Prospectus: On the day that Erik Bedard was placed on the DL with inflammation in his left hip, Adam Jones knocked his first home run of the season for the Birds, quite literally adding insult to injury for suffering Mariners fans, who have already seen another piece of that trade, reliever George Sherrill, convert six of six save opportunities for Baltimore while the Seattle pen struggles to cope with the absence of injured closer J.J. Putz. Jones, the centerpiece of the off-season deal that sent Bedard to Seattle, has been installed in center field for the Orioles, starting 12 of the team’s first 14 games. Jones hadn’t hit much up until the last two days; on Monday he was 3-for-3 with a walk, and yesterday he walked two more times in addition to his solo homer. The walks are a good thing to see, as the aspect of Jones’ game that could probably use the most work is his plate discipline; Jones walked in seven percent of his plate appearances in the minors, and drew just six walks in his 113 major league PA in 2006 and ’07.
Maybe Jones has taken notes while watching right fielder Nick Markakis, who has already walked 12 times this season, and is off to a fantastic start at .326/.475/.500 season. Markakis has displayed a pattern in his first two major league seasons of coming on much stronger in the second half–in 2006, he had a 683 OPS in 251 pre-break PA and 896 in 291 after, and last year his OPS was 771 in 386 first-half PA and 939 in 324 second-half PA. It’s still too early to tell, but Markakis’ strong start could be a sign that the development of the 24-year-old is accelerating, and that he’s ready to make good on PECOTA’s 27 percent breakout rate for 2008. Markakis isn’t talked about all that much as among the best young players in the game, but he undoubtedly should be, as he is a fantastic all-around outfielder who is strong in nearly every aspect of the game: he can hit for average and power, has strong plate discipline, can steal bases (four already this season, and 24 for his career at an 80 percent success rate), and is a very good defender in right field (PECOTA projected nine FRAA for this season). Markakis, along with Jones, represents the future hopes of Baltimore. The two make up the best young outfield tandem in the American League, and the best in the majors this side of Arizona’s Chris B. Young and Justin Upton. They are also likely the only Baltimore hitters currently on the roster who will be key pieces on the next winning Orioles team–with 24-year-old third baseman Scott Moore having the potential to join them–as the Orioles have six offensive starters who are age 30 and above.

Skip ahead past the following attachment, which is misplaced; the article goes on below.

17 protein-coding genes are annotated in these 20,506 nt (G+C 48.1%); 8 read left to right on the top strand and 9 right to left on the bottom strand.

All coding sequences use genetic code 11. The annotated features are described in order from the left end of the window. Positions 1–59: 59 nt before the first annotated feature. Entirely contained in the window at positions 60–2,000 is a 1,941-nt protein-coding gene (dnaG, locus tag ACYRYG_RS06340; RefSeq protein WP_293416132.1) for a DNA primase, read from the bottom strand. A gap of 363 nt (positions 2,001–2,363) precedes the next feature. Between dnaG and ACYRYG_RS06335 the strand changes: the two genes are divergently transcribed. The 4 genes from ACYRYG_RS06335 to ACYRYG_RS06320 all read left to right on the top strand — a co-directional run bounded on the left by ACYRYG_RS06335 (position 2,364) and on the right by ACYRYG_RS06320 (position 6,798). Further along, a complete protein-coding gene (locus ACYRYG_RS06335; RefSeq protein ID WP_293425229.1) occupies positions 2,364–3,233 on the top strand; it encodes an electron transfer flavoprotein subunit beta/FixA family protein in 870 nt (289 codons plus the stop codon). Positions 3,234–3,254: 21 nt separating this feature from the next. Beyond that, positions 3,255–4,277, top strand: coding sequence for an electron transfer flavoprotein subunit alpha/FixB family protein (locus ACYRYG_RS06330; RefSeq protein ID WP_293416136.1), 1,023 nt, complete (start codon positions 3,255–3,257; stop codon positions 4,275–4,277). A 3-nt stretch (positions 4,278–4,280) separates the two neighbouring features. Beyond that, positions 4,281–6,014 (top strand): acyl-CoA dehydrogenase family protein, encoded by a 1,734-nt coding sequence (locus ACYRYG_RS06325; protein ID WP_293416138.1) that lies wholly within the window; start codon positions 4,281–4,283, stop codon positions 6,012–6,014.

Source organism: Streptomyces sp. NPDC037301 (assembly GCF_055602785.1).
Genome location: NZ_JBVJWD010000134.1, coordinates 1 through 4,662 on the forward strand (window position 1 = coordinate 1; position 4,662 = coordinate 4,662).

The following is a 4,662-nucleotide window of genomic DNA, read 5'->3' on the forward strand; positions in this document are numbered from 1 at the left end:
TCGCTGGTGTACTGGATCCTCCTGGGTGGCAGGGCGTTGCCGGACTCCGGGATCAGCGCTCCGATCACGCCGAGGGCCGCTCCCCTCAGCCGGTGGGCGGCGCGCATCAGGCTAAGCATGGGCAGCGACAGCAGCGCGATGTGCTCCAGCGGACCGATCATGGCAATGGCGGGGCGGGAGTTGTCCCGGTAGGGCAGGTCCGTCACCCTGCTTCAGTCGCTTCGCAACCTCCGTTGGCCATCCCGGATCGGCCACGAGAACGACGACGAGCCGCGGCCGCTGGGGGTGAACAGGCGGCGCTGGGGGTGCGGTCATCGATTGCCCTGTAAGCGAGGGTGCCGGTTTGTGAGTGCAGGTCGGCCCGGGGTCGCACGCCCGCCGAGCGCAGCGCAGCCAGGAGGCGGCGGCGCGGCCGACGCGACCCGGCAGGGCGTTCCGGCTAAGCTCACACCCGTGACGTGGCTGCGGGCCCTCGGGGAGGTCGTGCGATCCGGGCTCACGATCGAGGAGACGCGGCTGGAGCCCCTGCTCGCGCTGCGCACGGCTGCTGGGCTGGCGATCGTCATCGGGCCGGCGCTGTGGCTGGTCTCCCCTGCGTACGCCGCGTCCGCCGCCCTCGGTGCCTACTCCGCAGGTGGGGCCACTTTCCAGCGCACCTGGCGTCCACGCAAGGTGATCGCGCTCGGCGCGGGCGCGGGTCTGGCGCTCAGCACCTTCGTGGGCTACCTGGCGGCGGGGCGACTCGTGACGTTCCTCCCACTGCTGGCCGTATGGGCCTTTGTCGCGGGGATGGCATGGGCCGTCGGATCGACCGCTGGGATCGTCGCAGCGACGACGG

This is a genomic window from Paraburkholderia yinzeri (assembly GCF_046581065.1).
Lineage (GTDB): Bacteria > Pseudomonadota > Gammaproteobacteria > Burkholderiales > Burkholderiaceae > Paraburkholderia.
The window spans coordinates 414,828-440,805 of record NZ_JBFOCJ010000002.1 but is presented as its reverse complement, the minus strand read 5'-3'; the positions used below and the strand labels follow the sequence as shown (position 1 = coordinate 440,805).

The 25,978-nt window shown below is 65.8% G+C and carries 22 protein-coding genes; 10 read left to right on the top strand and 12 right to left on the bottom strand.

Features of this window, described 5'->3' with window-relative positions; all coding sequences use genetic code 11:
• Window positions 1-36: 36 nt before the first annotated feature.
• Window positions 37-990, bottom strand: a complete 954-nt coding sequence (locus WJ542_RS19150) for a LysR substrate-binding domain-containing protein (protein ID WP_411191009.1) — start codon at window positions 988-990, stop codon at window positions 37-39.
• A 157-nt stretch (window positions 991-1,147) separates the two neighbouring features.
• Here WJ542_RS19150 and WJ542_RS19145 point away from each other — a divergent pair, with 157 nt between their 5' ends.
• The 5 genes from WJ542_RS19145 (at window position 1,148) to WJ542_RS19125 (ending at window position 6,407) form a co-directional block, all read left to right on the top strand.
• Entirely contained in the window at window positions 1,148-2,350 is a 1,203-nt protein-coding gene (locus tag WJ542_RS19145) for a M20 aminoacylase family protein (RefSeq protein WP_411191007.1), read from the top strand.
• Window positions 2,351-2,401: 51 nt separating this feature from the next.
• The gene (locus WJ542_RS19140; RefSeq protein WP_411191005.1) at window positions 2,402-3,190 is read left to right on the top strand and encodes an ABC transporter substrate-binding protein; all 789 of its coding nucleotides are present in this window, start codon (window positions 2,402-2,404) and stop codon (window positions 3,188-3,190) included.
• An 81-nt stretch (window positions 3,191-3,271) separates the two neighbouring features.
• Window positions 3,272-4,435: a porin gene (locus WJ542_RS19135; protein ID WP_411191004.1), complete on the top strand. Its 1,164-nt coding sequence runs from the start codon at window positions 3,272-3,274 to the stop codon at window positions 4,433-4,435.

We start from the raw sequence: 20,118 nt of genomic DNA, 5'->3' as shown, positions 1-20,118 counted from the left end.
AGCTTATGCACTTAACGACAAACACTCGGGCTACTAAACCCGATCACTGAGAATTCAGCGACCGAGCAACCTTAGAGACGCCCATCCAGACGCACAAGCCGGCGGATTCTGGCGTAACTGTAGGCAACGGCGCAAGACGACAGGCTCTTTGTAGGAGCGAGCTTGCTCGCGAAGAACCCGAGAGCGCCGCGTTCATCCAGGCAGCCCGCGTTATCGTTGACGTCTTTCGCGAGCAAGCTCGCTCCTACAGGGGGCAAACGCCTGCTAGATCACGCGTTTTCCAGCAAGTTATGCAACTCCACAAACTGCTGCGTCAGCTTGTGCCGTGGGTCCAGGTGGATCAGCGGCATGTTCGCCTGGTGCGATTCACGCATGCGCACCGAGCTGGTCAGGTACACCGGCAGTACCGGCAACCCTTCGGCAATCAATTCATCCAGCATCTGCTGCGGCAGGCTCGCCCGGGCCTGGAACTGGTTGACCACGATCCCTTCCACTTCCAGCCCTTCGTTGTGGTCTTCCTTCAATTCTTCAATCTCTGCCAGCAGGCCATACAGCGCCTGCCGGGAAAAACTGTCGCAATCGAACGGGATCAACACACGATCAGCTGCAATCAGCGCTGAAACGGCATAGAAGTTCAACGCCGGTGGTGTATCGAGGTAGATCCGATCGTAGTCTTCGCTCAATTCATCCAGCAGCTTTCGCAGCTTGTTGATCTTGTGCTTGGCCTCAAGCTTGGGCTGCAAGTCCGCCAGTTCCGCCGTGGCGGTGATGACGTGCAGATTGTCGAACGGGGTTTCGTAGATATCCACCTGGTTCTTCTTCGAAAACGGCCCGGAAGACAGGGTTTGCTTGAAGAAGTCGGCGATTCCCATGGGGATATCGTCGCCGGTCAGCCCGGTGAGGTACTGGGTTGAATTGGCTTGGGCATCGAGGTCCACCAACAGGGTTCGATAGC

Matchup: Tigers (4-10) at Indians (5-9), 7:05 p.m. ET
Probable Starters: Armando Galarraga (8 2/3 IP, 8 H, 6 R, 7/2 K/BB) vs. C.C. Sabathia (14 IP, 24 H, 18 R, 13/9 K/BB)
PECOTA Projection: Detroit, 91-71 (tied for 1st, AL Central);
Cleveland, 91-71 (tied for 1st)
Hit List Rankings: Detroit, #30; Cleveland, #23